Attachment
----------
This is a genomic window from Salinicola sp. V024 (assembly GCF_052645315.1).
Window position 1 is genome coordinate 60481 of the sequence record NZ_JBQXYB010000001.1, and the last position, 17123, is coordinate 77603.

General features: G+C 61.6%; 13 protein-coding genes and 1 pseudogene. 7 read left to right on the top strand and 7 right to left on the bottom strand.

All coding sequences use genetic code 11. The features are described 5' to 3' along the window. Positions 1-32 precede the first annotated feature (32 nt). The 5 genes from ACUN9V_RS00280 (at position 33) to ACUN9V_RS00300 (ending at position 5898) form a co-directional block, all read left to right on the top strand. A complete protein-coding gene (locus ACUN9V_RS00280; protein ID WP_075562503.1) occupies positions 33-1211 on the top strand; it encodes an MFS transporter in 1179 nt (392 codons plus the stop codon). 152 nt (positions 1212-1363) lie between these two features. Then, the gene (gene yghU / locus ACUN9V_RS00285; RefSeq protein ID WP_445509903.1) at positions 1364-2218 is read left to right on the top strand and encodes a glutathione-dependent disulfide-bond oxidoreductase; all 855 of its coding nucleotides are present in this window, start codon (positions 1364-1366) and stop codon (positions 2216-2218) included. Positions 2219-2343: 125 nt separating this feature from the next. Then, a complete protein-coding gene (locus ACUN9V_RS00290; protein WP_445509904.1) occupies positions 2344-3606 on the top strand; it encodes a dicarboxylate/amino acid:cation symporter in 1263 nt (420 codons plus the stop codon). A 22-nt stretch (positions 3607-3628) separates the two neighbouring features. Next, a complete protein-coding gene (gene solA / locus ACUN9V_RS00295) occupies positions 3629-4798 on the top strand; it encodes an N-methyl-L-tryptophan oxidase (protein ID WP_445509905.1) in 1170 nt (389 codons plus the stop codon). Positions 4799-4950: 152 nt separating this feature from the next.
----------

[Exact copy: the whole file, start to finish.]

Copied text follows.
This is a genomic window from Salinicola sp. V024 (assembly GCF_052645315.1).
Window position 1 is genome coordinate 60481 of the sequence record NZ_JBQXYB010000001.1, and the last position, 17123, is coordinate 77603.

General features: G+C 61.6%; 13 protein-coding genes and 1 pseudogene. 7 read left to right on the top strand and 7 right to left on the bottom strand.

All coding sequences use genetic code 11. The features are described 5' to 3' along the window. Positions 1-32 precede the first annotated feature (32 nt). The 5 genes from ACUN9V_RS00280 (at position 33) to ACUN9V_RS00300 (ending at position 5898) form a co-directional block, all read left to right on the top strand. A complete protein-coding gene (locus ACUN9V_RS00280; protein ID WP_075562503.1) occupies positions 33-1211 on the top strand; it encodes an MFS transporter in 1179 nt (392 codons plus the stop codon). 152 nt (positions 1212-1363) lie between these two features. Then, the gene (gene yghU / locus ACUN9V_RS00285; RefSeq protein ID WP_445509903.1) at positions 1364-2218 is read left to right on the top strand and encodes a glutathione-dependent disulfide-bond oxidoreductase; all 855 of its coding nucleotides are present in this window, start codon (positions 1364-1366) and stop codon (positions 2216-2218) included. Positions 2219-2343: 125 nt separating this feature from the next. Then, a complete protein-coding gene (locus ACUN9V_RS00290; protein WP_445509904.1) occupies positions 2344-3606 on the top strand; it encodes a dicarboxylate/amino acid:cation symporter in 1263 nt (420 codons plus the stop codon). A 22-nt stretch (positions 3607-3628) separates the two neighbouring features. Next, a complete protein-coding gene (gene solA / locus ACUN9V_RS00295) occupies positions 3629-4798 on the top strand; it encodes an N-methyl-L-tryptophan oxidase (protein ID WP_445509905.1) in 1170 nt (389 codons plus the stop codon). Positions 4799-4950: 152 nt separating this feature from the next.